John Wesley Monette, MD, of Washington, Mississippi, was the state’s most prolific antebellum writer on historical, scientific, and medical topics. Born near Staunton, Virginia, on 5 April 1803, he was the son of ordained Methodist minister and physician Dr. Samuel Monett and his wife, Mary Wayland Monett. (John added the e to Monett as an adult.) In 1809 the Monetts settled in Chillicothe, Ohio, where John was reared and received his early education. In 1821 Samuel moved his family to Washington, the former Mississippi territorial and state capital six miles northeast of Natchez. There, Samuel established his medical practice, with John beginning medical training under his father. John soon left Washington to attend medical school at Transylvania University in Kentucky, from which he graduated in 1825. His inaugural thesis, submitted in January of that year, was “The Endemial Bilious Fever as It Generally Occurs in the Vicinity of Natchez.”
Monette returned to Washington to practice medicine and on 10 December 1828 married Cornelia Jane Newman. Of the couple’s ten children, only four survived to adulthood. He purchased a house, Propinquity, and lived there while building the three-story Sweet Auburn at Washington, where he lived for the rest of his life. Adjacent to and in front of the main house at Sweet Auburn, Monette constructed two one-story brick buildings: one served as his office, while the other served as a general library, where he wrote many of his lengthy histories, medical treatises, magazine and journal articles, and occasional poetry. He was a prominent civic leader, serving as Washington’s mayor and as a councilman and as a trustee at Jefferson College for more than two decades.
The emergence of yellow fever in an epidemic form was a major concern to the antebellum medical community of the Old Southwest, especially Natchez and Washington. A viral disease transmitted to humans by various mosquitoes, yellow fever presents with such symptoms as fever, jaundice, headache, and gastrointestinal hemorrhage; its malignant form usually results in death. The disease was common in American ports such as New York, Philadelphia, and Charleston in the colonial period, but by the turn of the nineteenth century, ports in the southern United States, such as New Orleans, Mobile, Savannah, and Charleston, bore the brunt of the American attacks. In the late summer of 1817, soon after the introduction of steamboats on the Mississippi River, Natchez suffered its first epidemic, with more than one hundred lives lost. This feared disease became a regular visitor, with epidemics sweeping through Natchez in 1819, 1823, and 1825 and causing many deaths. The yellow fever epidemics that plagued the Old Southwest usually began in the Caribbean, then struck New Orleans in the mid- to late summer before slowly ascending the Mississippi River to ports in the Lower Mississippi Valley such as Natchez and spreading inland. The epidemics usually ended after the fall’s first frost.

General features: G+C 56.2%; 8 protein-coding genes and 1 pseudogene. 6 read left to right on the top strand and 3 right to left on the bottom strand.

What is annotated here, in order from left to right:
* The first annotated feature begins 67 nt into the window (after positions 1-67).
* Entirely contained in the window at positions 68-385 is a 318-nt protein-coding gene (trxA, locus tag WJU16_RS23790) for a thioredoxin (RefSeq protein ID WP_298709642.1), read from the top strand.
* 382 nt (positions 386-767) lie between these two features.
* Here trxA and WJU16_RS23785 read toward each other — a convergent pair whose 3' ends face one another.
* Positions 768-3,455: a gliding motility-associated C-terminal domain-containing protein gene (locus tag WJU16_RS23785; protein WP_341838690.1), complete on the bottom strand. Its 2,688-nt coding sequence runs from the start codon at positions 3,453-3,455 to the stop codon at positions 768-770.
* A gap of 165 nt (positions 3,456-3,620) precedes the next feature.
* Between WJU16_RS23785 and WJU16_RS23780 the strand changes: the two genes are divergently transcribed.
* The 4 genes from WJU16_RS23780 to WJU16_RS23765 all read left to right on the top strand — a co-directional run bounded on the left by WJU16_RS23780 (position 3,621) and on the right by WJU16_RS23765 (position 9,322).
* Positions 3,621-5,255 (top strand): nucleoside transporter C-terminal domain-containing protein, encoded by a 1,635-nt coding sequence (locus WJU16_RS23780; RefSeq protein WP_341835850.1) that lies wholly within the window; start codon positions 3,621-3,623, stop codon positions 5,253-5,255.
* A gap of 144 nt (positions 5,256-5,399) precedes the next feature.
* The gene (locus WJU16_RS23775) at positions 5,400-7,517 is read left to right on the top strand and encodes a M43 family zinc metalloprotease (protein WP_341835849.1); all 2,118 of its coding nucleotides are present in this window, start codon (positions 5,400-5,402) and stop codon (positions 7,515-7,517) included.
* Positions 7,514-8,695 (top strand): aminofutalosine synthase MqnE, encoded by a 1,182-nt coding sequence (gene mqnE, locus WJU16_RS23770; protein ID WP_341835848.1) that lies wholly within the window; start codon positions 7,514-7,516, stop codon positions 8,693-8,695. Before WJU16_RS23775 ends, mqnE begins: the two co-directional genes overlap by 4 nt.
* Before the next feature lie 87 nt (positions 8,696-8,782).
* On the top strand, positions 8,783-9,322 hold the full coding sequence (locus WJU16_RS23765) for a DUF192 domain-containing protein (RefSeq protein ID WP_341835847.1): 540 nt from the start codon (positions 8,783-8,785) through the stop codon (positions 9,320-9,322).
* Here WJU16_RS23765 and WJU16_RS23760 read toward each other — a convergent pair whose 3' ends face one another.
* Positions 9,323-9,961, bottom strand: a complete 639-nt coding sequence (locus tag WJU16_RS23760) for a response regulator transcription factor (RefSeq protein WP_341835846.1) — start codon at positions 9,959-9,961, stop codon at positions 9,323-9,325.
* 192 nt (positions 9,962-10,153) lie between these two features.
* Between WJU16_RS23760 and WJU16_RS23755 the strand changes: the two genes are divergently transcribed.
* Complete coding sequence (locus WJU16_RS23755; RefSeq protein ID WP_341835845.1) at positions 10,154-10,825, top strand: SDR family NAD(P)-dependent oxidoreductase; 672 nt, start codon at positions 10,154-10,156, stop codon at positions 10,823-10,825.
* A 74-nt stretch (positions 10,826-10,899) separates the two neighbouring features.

In the 1825 epidemic, yellow fever had for the first time extended into Washington, which had previously been considered safe from the disease. Witnessed by Monette in his first year of medical practice, the epidemic took the lives of more than 150 Natchez residents as well as 60 Washingtonians. These horrific local outbreaks in the 1820s birthed in Monette a lifelong interest in the disease, and he devoted significant effort and research to improving ways to prevent and treat the dreaded illness. In 1827 he published “An Account of the Epidemic of Yellow Fever That Occurred in Washington, Mississippi in the Autumn of 1825” in the first volume of the Western Medical and Physical Journal, edited by his highly regarded former medical professor, Dr. Daniel Drake.
In the late summer of 1837 Natchez suffered its first major yellow fever epidemic since 1825. Monette presented a paper, “The Epidemic Yellow Fevers of Natchez,” later published in the South-Western Journal, in which he was among the first to suggest quarantine to prevent yellow fever’s spread. In the summer of 1841, at his suggestion, Natchez for the first time instituted a strict prohibition on steamboat intercourse with New Orleans. When the fever erupted in New Orleans and spread up the river, it decimated river ports south and north of Natchez but left Natchez untouched.